A Reflection for Ascension Day by Fr Damian Porter

Why are you men looking into the sky? (Acts 1:11)

The apostles, we are told gazed into the sky, with astonishment and amazement. Not surprisingly! If it was difficult for them to understand what they were seeing, it is still more difficult for us to picture the Ascension of Our Lord into heaven.

In religious art, The Ascension is sometimes pictured as feet coming out of the bottom of a cloud, certainly pilgrims to Walsingham will be familiar with this image, or maybe an image of Jesus apparently floating in the air above the apostles. It is difficult to portray adequately partly because it’s hard for many to understand, at least beyond seeing it as a work of magic, like Harry Potter apparating, or like something from Dr Who!

Perhaps the Apostles were perplexed and looking into the clouds because, at the time, they so were so overcome with a sense of Christ’s absence. He had, after all, be taken from them, he had physically left, and was no longer seen among them, but to leave it there is surely to miss the point. We need to move on from seeing the Ascension as Christ’s leaving, or Christ being absent.

Remember the promise of Jesus:

 “I will not leave you comfortless”

 “I will be with you always, even to the end of time”

Perhaps particularly appropriate to our experience during this pandemic “whatever you do for the least of these, you do also for me” A reminder that the Risen Christ is present in the people we and others are serving.

Before the Ascension, Christ was present in just one place, now he is present in every place.
In his earthly life, Jesus walked the streets, towns and villages of Palestine, bringing healing and hope to people. But now his presence is known through every land.

Then He dwelt in one man and one place, yet now he dwells in every person who has been baptised into his life.

In his earthly life, Jesus taught the crowds in the market place, from the boat, and on the hillside. But now his words are read from every Church and chapel and pulpit, and are livestreamed and available to countless on line followers.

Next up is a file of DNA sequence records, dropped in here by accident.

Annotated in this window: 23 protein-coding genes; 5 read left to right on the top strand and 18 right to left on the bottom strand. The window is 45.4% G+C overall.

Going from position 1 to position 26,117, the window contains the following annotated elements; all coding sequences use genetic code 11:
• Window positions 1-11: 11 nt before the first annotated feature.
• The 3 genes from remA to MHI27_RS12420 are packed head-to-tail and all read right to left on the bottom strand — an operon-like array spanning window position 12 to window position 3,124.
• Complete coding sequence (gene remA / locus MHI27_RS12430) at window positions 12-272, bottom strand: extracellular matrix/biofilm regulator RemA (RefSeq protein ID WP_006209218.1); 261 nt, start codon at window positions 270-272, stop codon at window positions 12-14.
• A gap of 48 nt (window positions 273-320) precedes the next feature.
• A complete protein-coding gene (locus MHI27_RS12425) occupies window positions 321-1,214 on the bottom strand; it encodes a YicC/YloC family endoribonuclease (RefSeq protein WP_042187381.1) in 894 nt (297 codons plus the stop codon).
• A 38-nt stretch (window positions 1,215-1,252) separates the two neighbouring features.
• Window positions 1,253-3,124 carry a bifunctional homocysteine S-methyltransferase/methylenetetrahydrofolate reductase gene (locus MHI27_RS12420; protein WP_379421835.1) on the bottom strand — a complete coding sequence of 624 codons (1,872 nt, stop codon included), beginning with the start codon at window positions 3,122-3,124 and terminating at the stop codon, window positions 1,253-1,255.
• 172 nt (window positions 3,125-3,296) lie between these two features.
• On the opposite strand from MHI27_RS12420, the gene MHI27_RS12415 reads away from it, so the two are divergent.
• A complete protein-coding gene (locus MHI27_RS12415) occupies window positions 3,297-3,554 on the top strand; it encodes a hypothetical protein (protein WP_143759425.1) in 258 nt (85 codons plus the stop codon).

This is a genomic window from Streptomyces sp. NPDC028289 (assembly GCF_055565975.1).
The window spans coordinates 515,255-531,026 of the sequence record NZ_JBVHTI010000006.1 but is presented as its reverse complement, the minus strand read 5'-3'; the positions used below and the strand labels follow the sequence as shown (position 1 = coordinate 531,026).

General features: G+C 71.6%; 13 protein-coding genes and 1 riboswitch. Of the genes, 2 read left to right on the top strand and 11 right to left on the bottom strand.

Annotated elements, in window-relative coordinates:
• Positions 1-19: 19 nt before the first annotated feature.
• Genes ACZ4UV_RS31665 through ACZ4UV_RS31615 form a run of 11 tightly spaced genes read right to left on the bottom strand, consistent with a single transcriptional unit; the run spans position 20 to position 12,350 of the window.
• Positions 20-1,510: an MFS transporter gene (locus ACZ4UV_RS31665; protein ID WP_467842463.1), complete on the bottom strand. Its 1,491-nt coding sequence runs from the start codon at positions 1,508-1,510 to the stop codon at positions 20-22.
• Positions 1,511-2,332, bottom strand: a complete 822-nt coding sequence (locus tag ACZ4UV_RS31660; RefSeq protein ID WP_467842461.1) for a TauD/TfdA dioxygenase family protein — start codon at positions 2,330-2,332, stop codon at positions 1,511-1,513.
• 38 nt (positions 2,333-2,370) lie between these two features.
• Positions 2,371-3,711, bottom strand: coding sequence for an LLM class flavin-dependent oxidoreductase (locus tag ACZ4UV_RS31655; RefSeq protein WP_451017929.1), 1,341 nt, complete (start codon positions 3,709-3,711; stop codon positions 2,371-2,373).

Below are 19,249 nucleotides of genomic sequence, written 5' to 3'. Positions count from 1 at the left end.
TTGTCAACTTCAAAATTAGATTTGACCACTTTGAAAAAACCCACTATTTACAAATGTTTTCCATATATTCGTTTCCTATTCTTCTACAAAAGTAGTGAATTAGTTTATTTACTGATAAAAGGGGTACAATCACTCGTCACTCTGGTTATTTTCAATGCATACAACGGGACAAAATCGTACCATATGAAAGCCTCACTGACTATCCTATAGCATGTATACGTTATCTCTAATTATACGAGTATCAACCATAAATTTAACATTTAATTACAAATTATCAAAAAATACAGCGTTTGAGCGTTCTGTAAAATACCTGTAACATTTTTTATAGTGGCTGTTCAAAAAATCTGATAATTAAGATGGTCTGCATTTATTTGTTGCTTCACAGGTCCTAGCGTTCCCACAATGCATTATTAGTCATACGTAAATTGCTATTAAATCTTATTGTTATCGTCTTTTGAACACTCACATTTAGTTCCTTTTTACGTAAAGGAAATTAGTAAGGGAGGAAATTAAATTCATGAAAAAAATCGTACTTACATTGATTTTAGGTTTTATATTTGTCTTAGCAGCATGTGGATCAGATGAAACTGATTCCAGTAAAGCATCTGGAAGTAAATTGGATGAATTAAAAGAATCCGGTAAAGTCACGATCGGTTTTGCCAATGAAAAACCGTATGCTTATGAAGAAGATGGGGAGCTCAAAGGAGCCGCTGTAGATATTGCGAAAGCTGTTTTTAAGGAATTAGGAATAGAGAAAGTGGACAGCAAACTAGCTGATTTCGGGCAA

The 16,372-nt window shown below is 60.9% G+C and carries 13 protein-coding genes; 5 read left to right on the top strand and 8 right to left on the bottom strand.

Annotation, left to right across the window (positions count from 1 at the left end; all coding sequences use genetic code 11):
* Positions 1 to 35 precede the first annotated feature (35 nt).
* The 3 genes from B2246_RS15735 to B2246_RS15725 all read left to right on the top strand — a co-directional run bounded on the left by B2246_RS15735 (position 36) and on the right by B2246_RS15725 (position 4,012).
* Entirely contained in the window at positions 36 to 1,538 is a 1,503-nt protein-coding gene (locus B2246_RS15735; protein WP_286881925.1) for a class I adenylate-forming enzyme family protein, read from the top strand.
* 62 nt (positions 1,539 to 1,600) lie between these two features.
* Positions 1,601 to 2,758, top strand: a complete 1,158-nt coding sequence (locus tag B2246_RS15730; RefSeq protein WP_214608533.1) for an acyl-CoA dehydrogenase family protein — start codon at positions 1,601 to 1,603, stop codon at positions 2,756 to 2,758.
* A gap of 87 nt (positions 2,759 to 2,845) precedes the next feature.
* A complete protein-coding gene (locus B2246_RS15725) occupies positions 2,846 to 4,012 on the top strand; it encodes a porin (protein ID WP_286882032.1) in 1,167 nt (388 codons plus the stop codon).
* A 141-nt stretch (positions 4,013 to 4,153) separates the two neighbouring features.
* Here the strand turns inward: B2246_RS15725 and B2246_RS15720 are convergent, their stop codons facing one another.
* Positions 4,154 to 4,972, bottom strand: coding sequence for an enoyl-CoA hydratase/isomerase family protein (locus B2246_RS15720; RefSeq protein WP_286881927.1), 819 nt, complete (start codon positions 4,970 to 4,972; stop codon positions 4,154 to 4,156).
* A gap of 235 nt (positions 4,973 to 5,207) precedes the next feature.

Then, he healed a few of the sick, but now he blesses millions of the sick through the work of doctors, nurses and carers.

In his earthly life, Jesus prayed in solitude in Gethsemane, but now he prays in every Christian.

Then, his human body was raised on a cross outside a city wall, and he suffered and died, and now we celebrate him present, and receive his risen life in word and sacrament.

He showed love and compassion to the weak and vulnerable, yet now his people bring that compassion to communities across the world, caring for the hungry, the distressed, and the isolated, not least at this time through the work of those providing emergency food supplies,  running errands, or reaching out with love, friendship and encouragement in any number of ways.

We need not be those who gaze up into the sky, like the apostles did, we need not be those who see the absence of God, even (or especially) in the midst of crisis.

Rather, we rejoice that he dwells with us, he lives in us, he speaks and works through us. He is not absent – but among us and within us for ever. Through us his love is to be lived and experienced that others may see, and believe, and that his Kingdom may indeed come on earth as it is in Heaven.